Photo courtesy of USA Today Sports Images.
TODAY: The Marlins have agreed to terms with Albert Guaimaro for an unreported sum, Badler reports. He is considered the best of this bunch of players, per Badler, who says that the youngster sprays a lot of line drives with an aggressive approach. Miami will move him behind the plate from the outfield.
Meanwhile, Badler reported earlier today that shortstop Eduardo Torrealba is going to the Yankees for $300K. That leaves only righty Cesar Gonzalez unsigned among the five prospects who were turned into free agents.
YESTERDAY, 1:48pm: Sanchez also reports that shortstop Antonio Pinero has agreed to a new deal with the Brewers that will pay him $375K (links to Twitter). Of that sum, just $75K will count against Milwaukee’s bonus pool. Badler wrote earlier this spring that Pinero made a name for himself due to his defensive skills, and while he’s a below-average runner he has a quick first step, good hands and a strong throwing arm.
10:21am: The Phillies have reached an agreement with Venezuelan outfielder Simon Muzziotti that will pay the 17-year-old prospect $750K, reports MLB.com’s Jesse Sanchez (via Twitter). Baseball America’s Ben Badler reported last night (Twitter link) that the Phils were the favorites to sign Muzziotti, who just one week ago was under the Red Sox’ control. However, Major League Baseball declared him a free agent as part of Boston’s punishment for the team’s violation of the international bonus pool system via package signings.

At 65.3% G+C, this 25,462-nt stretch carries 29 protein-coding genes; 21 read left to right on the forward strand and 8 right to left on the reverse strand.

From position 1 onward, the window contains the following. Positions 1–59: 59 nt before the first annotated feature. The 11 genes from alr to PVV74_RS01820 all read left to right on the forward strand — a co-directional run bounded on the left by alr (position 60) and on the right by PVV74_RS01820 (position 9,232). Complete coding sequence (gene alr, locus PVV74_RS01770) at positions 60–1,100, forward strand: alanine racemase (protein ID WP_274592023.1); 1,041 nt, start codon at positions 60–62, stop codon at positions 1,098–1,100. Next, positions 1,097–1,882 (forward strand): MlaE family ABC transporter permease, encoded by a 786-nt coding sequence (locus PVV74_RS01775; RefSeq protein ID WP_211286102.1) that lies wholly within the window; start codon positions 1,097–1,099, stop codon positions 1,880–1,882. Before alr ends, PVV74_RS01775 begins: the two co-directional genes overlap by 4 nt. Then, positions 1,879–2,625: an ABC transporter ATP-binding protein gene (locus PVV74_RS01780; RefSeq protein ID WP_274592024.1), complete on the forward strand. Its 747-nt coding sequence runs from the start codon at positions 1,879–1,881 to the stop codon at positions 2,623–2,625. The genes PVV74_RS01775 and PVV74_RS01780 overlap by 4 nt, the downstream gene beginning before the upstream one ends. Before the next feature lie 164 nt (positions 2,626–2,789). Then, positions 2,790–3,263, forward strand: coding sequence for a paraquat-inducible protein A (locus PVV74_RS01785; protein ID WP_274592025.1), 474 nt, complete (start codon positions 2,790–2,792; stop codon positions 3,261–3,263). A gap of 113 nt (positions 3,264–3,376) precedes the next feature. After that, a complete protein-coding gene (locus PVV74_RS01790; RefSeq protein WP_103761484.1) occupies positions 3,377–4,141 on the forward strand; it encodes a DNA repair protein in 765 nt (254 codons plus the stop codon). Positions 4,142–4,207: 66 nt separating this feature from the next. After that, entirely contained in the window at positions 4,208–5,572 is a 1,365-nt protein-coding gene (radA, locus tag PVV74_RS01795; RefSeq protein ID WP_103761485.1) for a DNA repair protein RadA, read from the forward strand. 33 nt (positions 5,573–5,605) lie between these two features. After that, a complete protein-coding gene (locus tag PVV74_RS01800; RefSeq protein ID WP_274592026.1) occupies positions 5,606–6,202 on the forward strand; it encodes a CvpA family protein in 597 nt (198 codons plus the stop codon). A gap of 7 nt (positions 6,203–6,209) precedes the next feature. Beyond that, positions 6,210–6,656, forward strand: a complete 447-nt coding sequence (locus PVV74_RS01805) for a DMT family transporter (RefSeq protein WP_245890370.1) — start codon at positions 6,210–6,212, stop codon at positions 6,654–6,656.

When it was ruled that Muzziotti and four other Red Sox prospects would once again be available to MLB clubs, it was ruled that the first $300K of a signing bonus for any of the five prospects would not count toward a club’s bonus pool. As such, $450K of Muzziotti’s bonus with the Phils will count against the club’s bonus pool. Muzziotti also was allowed to keep the original $300K he received from Boston, so he’ll end up with a total of $1.05MM between his two signing bonuses.
Muzziotti wasn’t expected to be part of this year’s July 2 pool and as such wasn’t a part of any international rankings, but Baseball America’s Ben Badler rated him 24th in last year’s class, praising his speed and range/instincts in center field. MLB.com compiled a free video/scouting report last season, and over the weekend, Fangraphs’ Eric Longenhagen wrote that Muzziotti wouldn’t have been ranked among his Top 25 but would’ve merited mention in the unranked portion of his international prospect rankings, meaning he’d have ranked in the Top 50 or so. In 65 plate appearances for Boston’s affiliate in the Dominican Summer League, Muzziotti batted .317/.354/.383.